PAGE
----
Federal Research and Development Organization, Policy, and Funding for Counterterrorism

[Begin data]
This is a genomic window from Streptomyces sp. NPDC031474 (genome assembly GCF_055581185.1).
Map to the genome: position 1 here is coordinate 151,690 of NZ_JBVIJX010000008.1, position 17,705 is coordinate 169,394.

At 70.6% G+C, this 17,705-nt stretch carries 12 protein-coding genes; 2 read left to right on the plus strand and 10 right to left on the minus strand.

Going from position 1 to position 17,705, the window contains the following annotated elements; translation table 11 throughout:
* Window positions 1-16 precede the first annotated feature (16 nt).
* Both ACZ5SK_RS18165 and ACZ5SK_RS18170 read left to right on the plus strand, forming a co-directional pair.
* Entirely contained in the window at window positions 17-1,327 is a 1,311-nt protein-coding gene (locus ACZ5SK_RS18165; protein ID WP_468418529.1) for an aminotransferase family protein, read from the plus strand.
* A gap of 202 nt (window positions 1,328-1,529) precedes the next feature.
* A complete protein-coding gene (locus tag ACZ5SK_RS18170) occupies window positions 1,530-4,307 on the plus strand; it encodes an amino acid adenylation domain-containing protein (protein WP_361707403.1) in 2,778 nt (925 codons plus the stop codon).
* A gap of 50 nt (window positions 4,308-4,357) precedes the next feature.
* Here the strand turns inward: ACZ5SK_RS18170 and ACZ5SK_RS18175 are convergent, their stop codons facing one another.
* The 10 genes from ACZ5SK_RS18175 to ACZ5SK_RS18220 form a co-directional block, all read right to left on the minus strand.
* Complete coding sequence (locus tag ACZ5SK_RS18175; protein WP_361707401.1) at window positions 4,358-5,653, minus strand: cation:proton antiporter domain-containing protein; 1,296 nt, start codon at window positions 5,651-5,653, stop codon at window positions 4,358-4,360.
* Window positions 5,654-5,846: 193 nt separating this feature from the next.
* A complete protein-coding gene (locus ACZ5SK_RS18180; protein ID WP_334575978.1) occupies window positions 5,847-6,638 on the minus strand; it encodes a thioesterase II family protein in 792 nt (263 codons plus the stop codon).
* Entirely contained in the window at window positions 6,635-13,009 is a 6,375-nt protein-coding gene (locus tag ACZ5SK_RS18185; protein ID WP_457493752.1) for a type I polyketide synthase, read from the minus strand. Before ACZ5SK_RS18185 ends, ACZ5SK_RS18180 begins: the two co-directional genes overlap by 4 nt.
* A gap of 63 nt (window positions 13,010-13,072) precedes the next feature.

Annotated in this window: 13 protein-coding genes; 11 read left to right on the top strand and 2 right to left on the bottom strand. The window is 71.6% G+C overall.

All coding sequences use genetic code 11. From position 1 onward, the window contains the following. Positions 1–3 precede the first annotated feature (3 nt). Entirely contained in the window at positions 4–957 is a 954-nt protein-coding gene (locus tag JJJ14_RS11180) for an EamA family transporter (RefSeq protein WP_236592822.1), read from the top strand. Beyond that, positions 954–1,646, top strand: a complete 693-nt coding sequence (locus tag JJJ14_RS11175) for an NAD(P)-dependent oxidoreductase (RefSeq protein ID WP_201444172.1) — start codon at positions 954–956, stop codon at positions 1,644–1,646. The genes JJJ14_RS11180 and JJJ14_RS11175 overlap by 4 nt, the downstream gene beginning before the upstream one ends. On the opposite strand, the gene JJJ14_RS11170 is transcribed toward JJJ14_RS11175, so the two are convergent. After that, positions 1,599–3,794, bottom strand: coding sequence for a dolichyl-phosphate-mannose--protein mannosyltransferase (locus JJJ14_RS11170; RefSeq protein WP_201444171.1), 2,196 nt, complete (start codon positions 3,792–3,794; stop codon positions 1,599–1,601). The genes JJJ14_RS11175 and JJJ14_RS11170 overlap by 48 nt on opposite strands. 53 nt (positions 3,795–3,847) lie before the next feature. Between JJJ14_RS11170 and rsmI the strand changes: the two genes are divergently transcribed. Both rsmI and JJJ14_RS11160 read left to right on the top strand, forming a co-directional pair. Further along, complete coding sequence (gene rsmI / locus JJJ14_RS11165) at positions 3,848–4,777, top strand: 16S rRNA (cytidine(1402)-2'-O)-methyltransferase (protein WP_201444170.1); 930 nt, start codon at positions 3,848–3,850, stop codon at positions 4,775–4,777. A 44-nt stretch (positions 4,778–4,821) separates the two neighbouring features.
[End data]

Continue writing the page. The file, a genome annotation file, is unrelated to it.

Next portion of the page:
Before the September 11th terrorist attacks, experts questioned whether the government was prepared adequately to conduct and use research and development (R&D) to counter terrorism. They cited inadequate planning; conflicting information about agency funding; the absence of coordinated ways to set priorities and eliminate duplication; and the need to use research resources effectively. Mechanisms have been established since then to set specific R&D priorities and to coordinate interagency policy. The Office of Homeland Security (OHS), created by Executive Order 13228, does not list R&D among its major responsibilities, but R&D is a topic of one of the interagency Policy Coordination Committees attached to the Homeland Security Council (HSC), OHS's interagency group. The director of the Office of Science and Technology Policy (OSTP) was not named to participate in OHS activities, but an OSTP staff member is filling the HSC interagency R&D policy coordination role. The President gave OSTP responsibilities for policies regarding foreign student visas, foreign enrollment in "sensitive" courses, and technology for immigration. The National Science and Technology Council, an interagency body, staffed by OSTP, has five antiterrorism R&D working groups. Proposals have been made to expand the interagency Technical Support Working Group and the Defense Department's Defense Advanced Research Projects Agency, which have funded counterterrorism R&D in the past. The House passed H.R. 5005 , an amended version of legislation that the President sent to Congress to create a Department of Homeland Security (DHS) which would plan, fund, and coordinate some R&D. S. 2452 , the Lieberman substitute agreed to by the Governmental Affairs Committee, would give broader R&D authority to a national homeland security department. Each proposal would create different kinds of units to analyze and evaluate counterterrorism technologies before procurement and deployment and to coordinate some federal counterterrorism R&D. The President's FY2003 counterterrorism R&D budget request was $3 billion; the DHS envisioned in H.R. 5005 would handle about 17% of this, comprised of about $300 million of newly authorized R&D and between $200 to $300 million of already authorized R&D to be transferred to the proposed department. Bioterrorism R&D funding is managed largely by the Defense and Health and Human Services departments. Each agency has intra-agency coordination mechanisms, and formal interagency groups have been established. The interagency President's Critical Infrastructure Board has responsibility for information security R&D; OSTP was tasked to help it coordinate R&D priorities and the board was authorized to request federal agencies to fund priority R&D programs. Among the issues to be considered in creating a new homeland security department with R&D responsibilities are: which R&D areas should be transferred; can other related R&D be coordinated effectively and without erecting barriers between the conduct of civilian and security-related R&D; and how should the existing counterterrorism R&D coordination mechanisms in OSTP, OHS and other departments be linked to a homeland security department with R&D responsibilities?